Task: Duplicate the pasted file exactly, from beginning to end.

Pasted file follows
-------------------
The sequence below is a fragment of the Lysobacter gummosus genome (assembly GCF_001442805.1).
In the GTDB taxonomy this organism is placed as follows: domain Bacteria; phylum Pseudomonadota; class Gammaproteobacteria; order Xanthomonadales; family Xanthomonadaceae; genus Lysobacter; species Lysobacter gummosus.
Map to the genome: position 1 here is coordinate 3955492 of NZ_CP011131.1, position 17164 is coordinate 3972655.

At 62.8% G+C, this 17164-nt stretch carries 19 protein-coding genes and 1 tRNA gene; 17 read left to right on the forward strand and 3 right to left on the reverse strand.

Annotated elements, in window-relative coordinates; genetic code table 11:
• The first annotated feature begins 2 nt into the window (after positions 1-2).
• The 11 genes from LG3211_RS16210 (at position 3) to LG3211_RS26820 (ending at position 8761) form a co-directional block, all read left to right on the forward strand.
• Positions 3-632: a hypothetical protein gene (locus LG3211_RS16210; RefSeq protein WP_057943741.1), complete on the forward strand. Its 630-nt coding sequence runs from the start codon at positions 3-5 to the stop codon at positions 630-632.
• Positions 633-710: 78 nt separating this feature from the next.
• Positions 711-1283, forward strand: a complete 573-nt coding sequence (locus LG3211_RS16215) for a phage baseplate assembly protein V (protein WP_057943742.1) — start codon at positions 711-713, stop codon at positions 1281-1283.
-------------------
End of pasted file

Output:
The sequence below is a fragment of the Lysobacter gummosus genome (assembly GCF_001442805.1).
In the GTDB taxonomy this organism is placed as follows: domain Bacteria; phylum Pseudomonadota; class Gammaproteobacteria; order Xanthomonadales; family Xanthomonadaceae; genus Lysobacter; species Lysobacter gummosus.
Map to the genome: position 1 here is coordinate 3955492 of NZ_CP011131.1, position 17164 is coordinate 3972655.

At 62.8% G+C, this 17164-nt stretch carries 19 protein-coding genes and 1 tRNA gene; 17 read left to right on the forward strand and 3 right to left on the reverse strand.

Annotated elements, in window-relative coordinates; genetic code table 11:
• The first annotated feature begins 2 nt into the window (after positions 1-2).
• The 11 genes from LG3211_RS16210 (at position 3) to LG3211_RS26820 (ending at position 8761) form a co-directional block, all read left to right on the forward strand.
• Positions 3-632: a hypothetical protein gene (locus LG3211_RS16210; RefSeq protein WP_057943741.1), complete on the forward strand. Its 630-nt coding sequence runs from the start codon at positions 3-5 to the stop codon at positions 630-632.
• Positions 633-710: 78 nt separating this feature from the next.
• Positions 711-1283, forward strand: a complete 573-nt coding sequence (locus LG3211_RS16215) for a phage baseplate assembly protein V (protein WP_057943742.1) — start codon at positions 711-713, stop codon at positions 1281-1283.